The grind and the glory are intertwined for Declan Bonner.
You don’t get one without the other and much of the Lettermacaward man’s ‘enjoyment’ in the highly-charged role of Donegal’s senior football team manager come from the daily grafting.
Times are far changed from the autumn of 1997 when Bonner was first installed as the Donegal manager; the night of his 32nd birthday, when, despite being riddled with flu’, he shook hands with county chairman, Pat Connaghan, and was appointed as PJ McGowan’s successor.
Times were simpler, perhaps, but Bonner has embraced the passing of time.
Now that Bonner is back for a second stint, 20 years from his first began, he is armed with all the modern trimmings; trainers, physiotherapists, physical therapists, statisticians, a psychologist and even a nutritionist.
“It’s incomparable,” Bonner says, looking out from a window at the Villa Rose Hotel in Ballybofey, overlooking Sean MacCumhaill Park, where Donegal face Cavan in the Ulster Championship on Sunday.
“You only have to see the backroom team we have at the moment to see how much it’s changed. The manager has to manage all of those guys as well as 30 players.
“It’s about the whole unit. In terms of preparation, it’s about everyone. Each person has a role and those roles are all extremely important. There isn’t a day goes by that there isn’t something to be done, but it’s part and parcel of the role.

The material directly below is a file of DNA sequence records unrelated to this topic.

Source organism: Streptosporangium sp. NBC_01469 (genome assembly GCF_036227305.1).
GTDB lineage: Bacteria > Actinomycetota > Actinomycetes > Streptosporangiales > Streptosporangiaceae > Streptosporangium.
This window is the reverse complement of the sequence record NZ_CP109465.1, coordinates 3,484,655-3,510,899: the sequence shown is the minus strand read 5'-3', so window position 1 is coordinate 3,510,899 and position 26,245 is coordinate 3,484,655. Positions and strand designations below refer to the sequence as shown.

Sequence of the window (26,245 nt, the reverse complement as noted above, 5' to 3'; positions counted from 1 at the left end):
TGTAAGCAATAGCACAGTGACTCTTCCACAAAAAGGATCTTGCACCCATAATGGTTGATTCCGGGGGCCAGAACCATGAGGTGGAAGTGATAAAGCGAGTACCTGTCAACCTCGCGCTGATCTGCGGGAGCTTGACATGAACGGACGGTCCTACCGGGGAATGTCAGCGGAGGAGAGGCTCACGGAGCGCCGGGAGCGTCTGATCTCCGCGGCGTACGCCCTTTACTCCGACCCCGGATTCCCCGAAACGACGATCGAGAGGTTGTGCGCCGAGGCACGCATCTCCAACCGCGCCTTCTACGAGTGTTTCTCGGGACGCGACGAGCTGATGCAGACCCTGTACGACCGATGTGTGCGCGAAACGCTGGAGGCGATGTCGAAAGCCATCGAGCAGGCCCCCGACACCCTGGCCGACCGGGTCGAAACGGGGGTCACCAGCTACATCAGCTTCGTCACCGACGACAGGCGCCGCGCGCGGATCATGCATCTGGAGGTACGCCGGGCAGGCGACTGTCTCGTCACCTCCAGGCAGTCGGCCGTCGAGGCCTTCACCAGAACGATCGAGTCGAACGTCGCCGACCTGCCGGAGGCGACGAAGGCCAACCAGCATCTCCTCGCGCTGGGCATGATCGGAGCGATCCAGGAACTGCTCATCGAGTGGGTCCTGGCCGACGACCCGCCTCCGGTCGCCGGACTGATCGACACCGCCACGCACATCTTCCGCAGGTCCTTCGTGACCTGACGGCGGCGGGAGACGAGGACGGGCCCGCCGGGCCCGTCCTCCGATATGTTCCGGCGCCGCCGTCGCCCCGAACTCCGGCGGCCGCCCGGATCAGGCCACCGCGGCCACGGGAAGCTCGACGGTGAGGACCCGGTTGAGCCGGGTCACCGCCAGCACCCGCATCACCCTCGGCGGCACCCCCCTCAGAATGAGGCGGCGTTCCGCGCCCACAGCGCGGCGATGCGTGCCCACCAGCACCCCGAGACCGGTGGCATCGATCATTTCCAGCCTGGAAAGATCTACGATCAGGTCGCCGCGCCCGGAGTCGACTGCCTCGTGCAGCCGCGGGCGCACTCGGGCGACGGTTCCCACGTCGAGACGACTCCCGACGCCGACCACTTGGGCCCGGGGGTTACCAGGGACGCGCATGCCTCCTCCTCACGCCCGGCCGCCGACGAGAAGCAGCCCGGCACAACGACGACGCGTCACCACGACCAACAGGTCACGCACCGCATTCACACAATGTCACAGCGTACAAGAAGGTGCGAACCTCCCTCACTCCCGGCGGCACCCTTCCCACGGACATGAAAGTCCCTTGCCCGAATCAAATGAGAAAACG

“Twenty years ago, guys trained hard. Of course they did. The level of detail now in all aspects of it is massive. Everything is so professional at an amateur level.
“I look back at my own playing days, you do wish it had been different back then.
“We were lucky in 1992 that we won an All-Ireland basically by training hard. There was no great science behind us. It’s gone to a new world now altogether.”
Bonner – an All-Ireland winner as a player in ’92, when he scored Donegal’s final point in the All-Ireland final win over Dublin – had an Ulster title nabbed from his grasp in ’98 when Joe Brolly’s late goal in Clones sank Donegal.
He had three years in the job before making way for Mickey Moran in 2000.
A return to club football, where he managed at the likes of Na Rossa, Gaoth Dobhair in Dungloe, filled a void, before he went one evening to aid former team-mate Paddy Hegarty at a Donegal Southern Board Development squad session.
Soon, he was back on the carousel again.
“When I started first at Under-15 Divisional level, this was the furthest thing from my mind,” Bonner says.
“Then it just started off through the ages, Under-16, 17, Minor and into 21s, I could sense that maybe I might give it one more go if the opportunity allowed it.”
Bonner won a Buncrana Cup in 2012 with Donegal’s U16s and Jim McGuigan success followed in 2013. The following year, he guided Donegal to a first ever All-Ireland Minor final. They lost to Kerry, but the seeds had firmly been sewn.